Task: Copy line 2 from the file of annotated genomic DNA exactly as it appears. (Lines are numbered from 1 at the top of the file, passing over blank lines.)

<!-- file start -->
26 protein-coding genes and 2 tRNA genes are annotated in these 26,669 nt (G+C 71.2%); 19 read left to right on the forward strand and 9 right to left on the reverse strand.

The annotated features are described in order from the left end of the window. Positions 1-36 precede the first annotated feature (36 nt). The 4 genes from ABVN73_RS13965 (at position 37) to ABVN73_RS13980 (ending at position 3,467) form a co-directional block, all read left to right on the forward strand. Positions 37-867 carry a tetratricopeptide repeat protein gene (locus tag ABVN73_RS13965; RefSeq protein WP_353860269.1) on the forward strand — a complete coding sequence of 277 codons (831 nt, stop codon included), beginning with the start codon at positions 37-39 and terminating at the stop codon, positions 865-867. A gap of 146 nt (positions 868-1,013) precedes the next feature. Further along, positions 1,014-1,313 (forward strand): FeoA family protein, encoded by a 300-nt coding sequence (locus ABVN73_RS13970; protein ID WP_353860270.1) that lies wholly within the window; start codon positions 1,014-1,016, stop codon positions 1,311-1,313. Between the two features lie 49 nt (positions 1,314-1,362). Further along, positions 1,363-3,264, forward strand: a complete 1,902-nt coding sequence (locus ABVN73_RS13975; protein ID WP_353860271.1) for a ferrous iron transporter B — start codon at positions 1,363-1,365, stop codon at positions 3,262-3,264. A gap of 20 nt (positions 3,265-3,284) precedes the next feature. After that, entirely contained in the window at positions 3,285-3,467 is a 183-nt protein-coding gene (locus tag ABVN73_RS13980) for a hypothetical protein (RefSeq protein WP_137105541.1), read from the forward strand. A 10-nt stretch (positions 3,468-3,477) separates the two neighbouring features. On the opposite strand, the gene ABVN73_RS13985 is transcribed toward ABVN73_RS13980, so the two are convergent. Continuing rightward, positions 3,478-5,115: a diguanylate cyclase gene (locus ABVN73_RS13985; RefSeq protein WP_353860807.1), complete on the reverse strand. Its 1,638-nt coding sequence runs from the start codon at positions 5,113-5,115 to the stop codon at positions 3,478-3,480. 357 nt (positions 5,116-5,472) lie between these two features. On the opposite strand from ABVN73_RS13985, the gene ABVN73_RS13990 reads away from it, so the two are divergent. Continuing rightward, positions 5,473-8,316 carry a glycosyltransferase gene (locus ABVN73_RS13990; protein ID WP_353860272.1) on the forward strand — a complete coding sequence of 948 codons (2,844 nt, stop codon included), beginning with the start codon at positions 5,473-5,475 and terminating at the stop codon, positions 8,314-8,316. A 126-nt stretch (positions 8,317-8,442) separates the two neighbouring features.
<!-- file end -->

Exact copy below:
The annotated features are described in order from the left end of the window. Positions 1-36 precede the first annotated feature (36 nt). The 4 genes from ABVN73_RS13965 (at position 37) to ABVN73_RS13980 (ending at position 3,467) form a co-directional block, all read left to right on the forward strand. Positions 37-867 carry a tetratricopeptide repeat protein gene (locus tag ABVN73_RS13965; RefSeq protein WP_353860269.1) on the forward strand — a complete coding sequence of 277 codons (831 nt, stop codon included), beginning with the start codon at positions 37-39 and terminating at the stop codon, positions 865-867. A gap of 146 nt (positions 868-1,013) precedes the next feature. Further along, positions 1,014-1,313 (forward strand): FeoA family protein, encoded by a 300-nt coding sequence (locus ABVN73_RS13970; protein ID WP_353860270.1) that lies wholly within the window; start codon positions 1,014-1,016, stop codon positions 1,311-1,313. Between the two features lie 49 nt (positions 1,314-1,362). Further along, positions 1,363-3,264, forward strand: a complete 1,902-nt coding sequence (locus ABVN73_RS13975; protein ID WP_353860271.1) for a ferrous iron transporter B — start codon at positions 1,363-1,365, stop codon at positions 3,262-3,264. A gap of 20 nt (positions 3,265-3,284) precedes the next feature. After that, entirely contained in the window at positions 3,285-3,467 is a 183-nt protein-coding gene (locus tag ABVN73_RS13980) for a hypothetical protein (RefSeq protein WP_137105541.1), read from the forward strand. A 10-nt stretch (positions 3,468-3,477) separates the two neighbouring features. On the opposite strand, the gene ABVN73_RS13985 is transcribed toward ABVN73_RS13980, so the two are convergent. Continuing rightward, positions 3,478-5,115: a diguanylate cyclase gene (locus ABVN73_RS13985; RefSeq protein WP_353860807.1), complete on the reverse strand. Its 1,638-nt coding sequence runs from the start codon at positions 5,113-5,115 to the stop codon at positions 3,478-3,480. 357 nt (positions 5,116-5,472) lie between these two features. On the opposite strand from ABVN73_RS13985, the gene ABVN73_RS13990 reads away from it, so the two are divergent. Continuing rightward, positions 5,473-8,316 carry a glycosyltransferase gene (locus ABVN73_RS13990; protein ID WP_353860272.1) on the forward strand — a complete coding sequence of 948 codons (2,844 nt, stop codon included), beginning with the start codon at positions 5,473-5,475 and terminating at the stop codon, positions 8,314-8,316. A 126-nt stretch (positions 8,317-8,442) separates the two neighbouring features.